2. Markets are relevant to you — they are not populated solely by mysterious mustachioed Argentinean water barons that smoke cigarillos and have really hot girlfriends
  3. Markets don’t fail — they don’t actually sit exams
  4. Markets are efficient —actually they are more than just efficient, they are the super troopers of allocation.
  5. Some people hate em — happy clappers, nutjobs and entrepreneurial parasites hate markets.

Before we get started we should be clear what it is exactly that we are talking about. What are markets? Apologies if your not actually six years old.

In economics the term market refers quite clearly to the act of exchange between a potential buyer and a potential seller. Markets may be shallow with few participants or deep with many. They may be based on barter or alternatively be pecuniary in nature. They may be accompanied by formal structures that constrain people’s behavior, alternatively they may be informal with no or little constraint on the structure or form of exchange. Whichever form they take their very essence will always be the voluntary and beneficial exchange between two participants.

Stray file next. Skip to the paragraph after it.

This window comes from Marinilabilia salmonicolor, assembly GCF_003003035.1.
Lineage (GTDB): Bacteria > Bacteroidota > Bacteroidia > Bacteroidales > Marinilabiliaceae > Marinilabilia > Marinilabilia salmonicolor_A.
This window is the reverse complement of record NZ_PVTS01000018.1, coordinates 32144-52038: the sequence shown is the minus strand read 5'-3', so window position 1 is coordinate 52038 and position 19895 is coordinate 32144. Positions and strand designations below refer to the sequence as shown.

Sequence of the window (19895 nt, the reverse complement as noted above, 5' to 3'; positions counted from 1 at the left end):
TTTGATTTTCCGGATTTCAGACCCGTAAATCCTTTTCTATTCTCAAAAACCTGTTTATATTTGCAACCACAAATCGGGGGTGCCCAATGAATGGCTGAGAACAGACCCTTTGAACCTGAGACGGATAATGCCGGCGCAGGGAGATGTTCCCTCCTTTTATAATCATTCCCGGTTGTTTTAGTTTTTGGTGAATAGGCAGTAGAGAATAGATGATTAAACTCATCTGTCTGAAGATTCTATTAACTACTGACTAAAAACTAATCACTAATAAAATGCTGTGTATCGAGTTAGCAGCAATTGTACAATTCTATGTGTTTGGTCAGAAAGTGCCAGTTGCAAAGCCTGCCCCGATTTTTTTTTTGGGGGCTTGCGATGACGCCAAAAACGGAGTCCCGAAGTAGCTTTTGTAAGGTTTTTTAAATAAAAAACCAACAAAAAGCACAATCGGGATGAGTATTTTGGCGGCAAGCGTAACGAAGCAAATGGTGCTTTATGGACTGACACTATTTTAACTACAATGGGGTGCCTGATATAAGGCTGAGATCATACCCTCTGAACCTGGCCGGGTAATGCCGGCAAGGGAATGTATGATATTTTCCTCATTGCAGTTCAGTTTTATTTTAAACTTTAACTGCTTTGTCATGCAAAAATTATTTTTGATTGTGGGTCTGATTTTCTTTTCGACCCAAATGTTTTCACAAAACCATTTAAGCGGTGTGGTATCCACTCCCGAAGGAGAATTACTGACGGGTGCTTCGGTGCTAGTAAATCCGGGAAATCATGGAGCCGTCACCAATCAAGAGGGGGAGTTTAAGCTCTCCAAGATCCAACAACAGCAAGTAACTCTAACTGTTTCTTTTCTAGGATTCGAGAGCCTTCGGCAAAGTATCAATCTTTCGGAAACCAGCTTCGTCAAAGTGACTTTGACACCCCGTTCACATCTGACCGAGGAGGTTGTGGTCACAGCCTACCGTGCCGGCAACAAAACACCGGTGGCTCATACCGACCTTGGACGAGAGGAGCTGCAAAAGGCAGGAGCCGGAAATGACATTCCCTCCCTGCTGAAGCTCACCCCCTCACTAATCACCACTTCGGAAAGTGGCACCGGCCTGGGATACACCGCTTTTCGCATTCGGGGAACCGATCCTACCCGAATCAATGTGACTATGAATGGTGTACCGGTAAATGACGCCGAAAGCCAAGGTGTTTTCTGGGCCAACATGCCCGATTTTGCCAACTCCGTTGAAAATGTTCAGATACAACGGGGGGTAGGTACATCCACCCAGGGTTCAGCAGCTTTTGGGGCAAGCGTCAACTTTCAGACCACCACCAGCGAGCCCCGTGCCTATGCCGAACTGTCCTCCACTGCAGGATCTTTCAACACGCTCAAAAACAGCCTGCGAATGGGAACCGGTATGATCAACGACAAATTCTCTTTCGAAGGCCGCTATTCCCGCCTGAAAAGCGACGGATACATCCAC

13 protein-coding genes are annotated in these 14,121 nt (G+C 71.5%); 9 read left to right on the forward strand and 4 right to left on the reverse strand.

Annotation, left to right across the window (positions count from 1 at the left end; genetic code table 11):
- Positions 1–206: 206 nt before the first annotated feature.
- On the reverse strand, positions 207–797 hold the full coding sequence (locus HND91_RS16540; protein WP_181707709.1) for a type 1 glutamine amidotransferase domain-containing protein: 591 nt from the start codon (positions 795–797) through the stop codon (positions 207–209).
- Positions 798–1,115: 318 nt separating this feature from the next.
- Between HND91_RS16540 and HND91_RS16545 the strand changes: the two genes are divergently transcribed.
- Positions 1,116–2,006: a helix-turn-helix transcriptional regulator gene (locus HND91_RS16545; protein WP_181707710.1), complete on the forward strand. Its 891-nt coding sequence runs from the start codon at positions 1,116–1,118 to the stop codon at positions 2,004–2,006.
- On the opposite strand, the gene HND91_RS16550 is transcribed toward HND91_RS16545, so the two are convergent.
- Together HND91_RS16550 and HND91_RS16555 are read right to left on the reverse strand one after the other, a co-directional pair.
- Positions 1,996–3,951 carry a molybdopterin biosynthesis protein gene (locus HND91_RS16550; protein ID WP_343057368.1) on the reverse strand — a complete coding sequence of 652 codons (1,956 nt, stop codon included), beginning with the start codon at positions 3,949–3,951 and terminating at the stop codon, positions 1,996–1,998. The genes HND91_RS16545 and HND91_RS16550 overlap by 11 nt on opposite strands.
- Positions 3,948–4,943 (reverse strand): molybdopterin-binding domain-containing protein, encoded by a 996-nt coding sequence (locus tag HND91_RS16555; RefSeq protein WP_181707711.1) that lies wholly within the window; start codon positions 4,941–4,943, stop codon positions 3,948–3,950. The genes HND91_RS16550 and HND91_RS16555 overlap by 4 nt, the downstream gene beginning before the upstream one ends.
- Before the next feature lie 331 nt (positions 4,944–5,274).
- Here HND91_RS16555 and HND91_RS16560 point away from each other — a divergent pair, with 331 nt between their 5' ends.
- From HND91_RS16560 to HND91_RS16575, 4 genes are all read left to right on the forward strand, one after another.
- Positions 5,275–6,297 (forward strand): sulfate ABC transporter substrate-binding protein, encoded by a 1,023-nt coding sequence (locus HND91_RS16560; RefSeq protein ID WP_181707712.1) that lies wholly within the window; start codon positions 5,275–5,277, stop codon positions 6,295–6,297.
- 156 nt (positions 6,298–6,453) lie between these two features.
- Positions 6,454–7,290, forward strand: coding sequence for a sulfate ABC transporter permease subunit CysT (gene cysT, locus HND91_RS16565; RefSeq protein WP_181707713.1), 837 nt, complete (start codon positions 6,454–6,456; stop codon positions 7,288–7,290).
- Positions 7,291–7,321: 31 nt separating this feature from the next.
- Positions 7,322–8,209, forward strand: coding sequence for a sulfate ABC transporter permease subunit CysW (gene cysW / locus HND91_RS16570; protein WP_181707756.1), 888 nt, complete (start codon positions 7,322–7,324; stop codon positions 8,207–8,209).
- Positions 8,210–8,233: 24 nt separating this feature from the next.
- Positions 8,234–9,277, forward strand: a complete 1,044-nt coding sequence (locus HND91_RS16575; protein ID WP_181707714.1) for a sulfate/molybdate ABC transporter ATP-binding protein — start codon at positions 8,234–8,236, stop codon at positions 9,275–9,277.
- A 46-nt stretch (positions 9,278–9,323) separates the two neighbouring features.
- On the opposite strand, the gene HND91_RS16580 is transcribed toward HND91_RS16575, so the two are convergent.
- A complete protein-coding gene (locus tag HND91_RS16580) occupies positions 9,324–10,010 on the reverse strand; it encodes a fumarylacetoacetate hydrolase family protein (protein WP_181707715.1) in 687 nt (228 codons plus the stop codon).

1. Markets are natural.

They are an innate part of the human experience. The act of exchange and markets themselves, have been around for the full extent of known human existence. They are not an invention of Adam Smith or David Ricardo. They are not an unnatural artifice of evil capitalists. Markets/trade/exchange have been with us since we climbed down out of the trees.

Lets take a trip back in time and see if this is true

- 3rd century Rome. Emperor Elagabalus (AD218 to 222) was by all accounts a nasty bastard with excesses that ranged from murdering children to wearing too much makeup … but he had a particular fondness of wearing clothes made entirely form silk. The thing is that the romans, who had always consumed quite large quantities of silk, had absolutely no idea how to produce it. In fact they didn’t even know where it came from. If you tossed a roman a silk worm he would probably think it was bait. In fact no roman ever met a chinaman and no chinaman ever met a roman, however the wonderful properties of markets and trade allowed for the establishment of the silk route which became one of the most economically important trading routes for both roman empires and their chinese equivalents … yes even back then the local emporium in Rome had a made in China section.